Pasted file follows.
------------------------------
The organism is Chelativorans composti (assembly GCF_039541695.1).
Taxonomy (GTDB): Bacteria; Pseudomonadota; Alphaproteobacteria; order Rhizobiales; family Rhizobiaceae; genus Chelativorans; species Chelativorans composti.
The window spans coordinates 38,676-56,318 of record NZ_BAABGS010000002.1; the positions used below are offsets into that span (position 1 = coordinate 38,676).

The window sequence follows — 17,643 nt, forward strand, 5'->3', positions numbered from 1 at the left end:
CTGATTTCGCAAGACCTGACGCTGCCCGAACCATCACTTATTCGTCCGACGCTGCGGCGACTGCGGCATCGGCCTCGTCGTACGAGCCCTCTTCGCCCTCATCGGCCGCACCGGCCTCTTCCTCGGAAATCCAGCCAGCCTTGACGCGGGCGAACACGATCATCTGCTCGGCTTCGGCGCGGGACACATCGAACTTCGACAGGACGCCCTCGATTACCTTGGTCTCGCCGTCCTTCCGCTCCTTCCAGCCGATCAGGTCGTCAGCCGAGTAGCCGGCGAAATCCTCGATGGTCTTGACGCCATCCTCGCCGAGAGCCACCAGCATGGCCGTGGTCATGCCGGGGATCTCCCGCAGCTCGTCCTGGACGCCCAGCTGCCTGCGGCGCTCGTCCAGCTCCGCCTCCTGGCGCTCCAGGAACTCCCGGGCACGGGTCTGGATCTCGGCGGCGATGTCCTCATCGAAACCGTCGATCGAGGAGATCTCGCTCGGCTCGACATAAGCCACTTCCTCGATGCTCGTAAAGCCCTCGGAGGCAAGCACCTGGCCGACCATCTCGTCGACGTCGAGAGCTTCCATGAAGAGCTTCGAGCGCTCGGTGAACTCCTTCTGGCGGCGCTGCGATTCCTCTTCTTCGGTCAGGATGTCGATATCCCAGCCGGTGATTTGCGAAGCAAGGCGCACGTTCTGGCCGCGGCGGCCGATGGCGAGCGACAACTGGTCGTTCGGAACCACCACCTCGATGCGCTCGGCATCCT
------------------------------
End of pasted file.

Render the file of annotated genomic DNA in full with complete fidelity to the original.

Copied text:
The organism is Chelativorans composti (assembly GCF_039541695.1).
Taxonomy (GTDB): Bacteria; Pseudomonadota; Alphaproteobacteria; order Rhizobiales; family Rhizobiaceae; genus Chelativorans; species Chelativorans composti.
The window spans coordinates 38,676-56,318 of record NZ_BAABGS010000002.1; the positions used below are offsets into that span (position 1 = coordinate 38,676).

The window sequence follows — 17,643 nt, forward strand, 5'->3', positions numbered from 1 at the left end:
CTGATTTCGCAAGACCTGACGCTGCCCGAACCATCACTTATTCGTCCGACGCTGCGGCGACTGCGGCATCGGCCTCGTCGTACGAGCCCTCTTCGCCCTCATCGGCCGCACCGGCCTCTTCCTCGGAAATCCAGCCAGCCTTGACGCGGGCGAACACGATCATCTGCTCGGCTTCGGCGCGGGACACATCGAACTTCGACAGGACGCCCTCGATTACCTTGGTCTCGCCGTCCTTCCGCTCCTTCCAGCCGATCAGGTCGTCAGCCGAGTAGCCGGCGAAATCCTCGATGGTCTTGACGCCATCCTCGCCGAGAGCCACCAGCATGGCCGTGGTCATGCCGGGGATCTCCCGCAGCTCGTCCTGGACGCCCAGCTGCCTGCGGCGCTCGTCCAGCTCCGCCTCCTGGCGCTCCAGGAACTCCCGGGCACGGGTCTGGATCTCGGCGGCGATGTCCTCATCGAAACCGTCGATCGAGGAGATCTCGCTCGGCTCGACATAAGCCACTTCCTCGATGCTCGTAAAGCCCTCGGAGGCAAGCACCTGGCCGACCATCTCGTCGACGTCGAGAGCTTCCATGAAGAGCTTCGAGCGCTCGGTGAACTCCTTCTGGCGGCGCTGCGATTCCTCTTCTTCGGTCAGGATGTCGATATCCCAGCCGGTGATTTGCGAAGCAAGGCGCACGTTCTGGCCGCGGCGGCCGATGGCGAGCGACAACTGGTCGTTCGGAACCACCACCTCGATGCGCTCGGCATCCT